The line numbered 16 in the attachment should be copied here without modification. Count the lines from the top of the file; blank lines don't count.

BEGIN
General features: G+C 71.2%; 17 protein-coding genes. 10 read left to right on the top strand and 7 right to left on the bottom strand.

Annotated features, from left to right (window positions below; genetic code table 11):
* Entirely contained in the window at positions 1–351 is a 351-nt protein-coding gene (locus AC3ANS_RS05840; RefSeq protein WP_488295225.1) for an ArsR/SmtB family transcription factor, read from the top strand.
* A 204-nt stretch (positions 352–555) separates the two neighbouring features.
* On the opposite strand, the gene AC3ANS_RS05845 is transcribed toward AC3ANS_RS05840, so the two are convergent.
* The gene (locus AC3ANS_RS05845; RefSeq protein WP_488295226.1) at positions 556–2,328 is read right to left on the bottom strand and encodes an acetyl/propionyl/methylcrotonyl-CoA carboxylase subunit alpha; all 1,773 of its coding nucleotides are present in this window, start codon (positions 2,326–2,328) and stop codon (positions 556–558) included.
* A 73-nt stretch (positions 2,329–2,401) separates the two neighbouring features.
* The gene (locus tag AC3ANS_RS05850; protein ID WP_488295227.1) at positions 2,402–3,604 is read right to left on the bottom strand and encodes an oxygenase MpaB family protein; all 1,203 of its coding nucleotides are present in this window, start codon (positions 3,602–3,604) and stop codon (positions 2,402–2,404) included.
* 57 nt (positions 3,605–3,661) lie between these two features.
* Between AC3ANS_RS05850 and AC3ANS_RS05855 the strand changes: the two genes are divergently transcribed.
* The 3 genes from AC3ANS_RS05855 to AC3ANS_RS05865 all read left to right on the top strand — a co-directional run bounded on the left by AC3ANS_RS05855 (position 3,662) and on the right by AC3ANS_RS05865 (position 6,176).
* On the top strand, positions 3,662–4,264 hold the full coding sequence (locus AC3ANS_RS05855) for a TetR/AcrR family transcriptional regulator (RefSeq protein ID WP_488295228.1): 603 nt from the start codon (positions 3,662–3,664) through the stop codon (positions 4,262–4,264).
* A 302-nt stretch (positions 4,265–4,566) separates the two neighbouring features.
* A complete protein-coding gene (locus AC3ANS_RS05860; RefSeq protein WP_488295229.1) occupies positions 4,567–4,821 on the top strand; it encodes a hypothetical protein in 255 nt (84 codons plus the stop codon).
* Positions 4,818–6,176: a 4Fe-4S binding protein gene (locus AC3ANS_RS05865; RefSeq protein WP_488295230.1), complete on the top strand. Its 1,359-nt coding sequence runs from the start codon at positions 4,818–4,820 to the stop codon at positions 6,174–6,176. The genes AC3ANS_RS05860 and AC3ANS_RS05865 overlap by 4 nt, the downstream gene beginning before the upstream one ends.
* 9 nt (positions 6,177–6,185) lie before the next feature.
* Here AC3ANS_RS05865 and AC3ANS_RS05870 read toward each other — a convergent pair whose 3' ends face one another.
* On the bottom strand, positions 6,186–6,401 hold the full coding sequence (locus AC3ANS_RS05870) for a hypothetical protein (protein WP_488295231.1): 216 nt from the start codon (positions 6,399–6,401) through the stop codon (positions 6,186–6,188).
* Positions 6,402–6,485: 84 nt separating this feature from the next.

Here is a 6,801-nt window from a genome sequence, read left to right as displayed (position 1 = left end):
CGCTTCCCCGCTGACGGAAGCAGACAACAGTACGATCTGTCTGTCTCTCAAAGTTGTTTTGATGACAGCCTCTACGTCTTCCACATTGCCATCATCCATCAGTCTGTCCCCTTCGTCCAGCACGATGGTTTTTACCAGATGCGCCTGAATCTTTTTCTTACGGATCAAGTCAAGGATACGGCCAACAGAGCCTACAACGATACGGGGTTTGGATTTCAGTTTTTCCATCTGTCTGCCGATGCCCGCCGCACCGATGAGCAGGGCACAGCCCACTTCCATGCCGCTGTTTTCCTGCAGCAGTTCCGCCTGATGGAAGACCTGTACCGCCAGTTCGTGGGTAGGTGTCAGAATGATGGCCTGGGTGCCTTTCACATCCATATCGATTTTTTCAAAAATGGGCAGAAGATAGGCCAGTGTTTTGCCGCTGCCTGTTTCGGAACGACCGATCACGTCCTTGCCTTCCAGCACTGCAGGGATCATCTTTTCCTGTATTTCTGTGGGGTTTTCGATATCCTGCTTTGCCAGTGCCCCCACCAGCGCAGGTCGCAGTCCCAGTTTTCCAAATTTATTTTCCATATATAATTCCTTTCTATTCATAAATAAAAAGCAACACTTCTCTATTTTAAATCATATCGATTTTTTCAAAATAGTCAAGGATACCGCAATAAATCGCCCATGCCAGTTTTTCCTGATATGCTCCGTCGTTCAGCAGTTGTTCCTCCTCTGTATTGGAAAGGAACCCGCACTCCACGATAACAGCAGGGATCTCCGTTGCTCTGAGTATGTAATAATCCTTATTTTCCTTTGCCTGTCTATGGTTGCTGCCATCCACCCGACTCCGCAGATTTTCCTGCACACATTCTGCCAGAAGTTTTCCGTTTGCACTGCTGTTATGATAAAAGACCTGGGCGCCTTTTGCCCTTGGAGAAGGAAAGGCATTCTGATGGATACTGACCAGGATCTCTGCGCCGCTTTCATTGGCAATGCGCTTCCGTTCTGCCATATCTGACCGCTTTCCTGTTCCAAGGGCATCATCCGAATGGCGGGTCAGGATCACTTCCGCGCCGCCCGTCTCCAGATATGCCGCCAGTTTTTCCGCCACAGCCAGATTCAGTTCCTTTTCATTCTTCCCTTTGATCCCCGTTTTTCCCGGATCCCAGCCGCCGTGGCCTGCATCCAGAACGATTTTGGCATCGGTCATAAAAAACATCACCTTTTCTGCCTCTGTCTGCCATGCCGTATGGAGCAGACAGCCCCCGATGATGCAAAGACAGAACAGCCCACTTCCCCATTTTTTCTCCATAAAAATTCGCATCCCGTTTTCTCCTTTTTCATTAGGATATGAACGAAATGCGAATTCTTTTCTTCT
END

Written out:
* 9 nt (positions 6,177–6,185) lie before the next feature.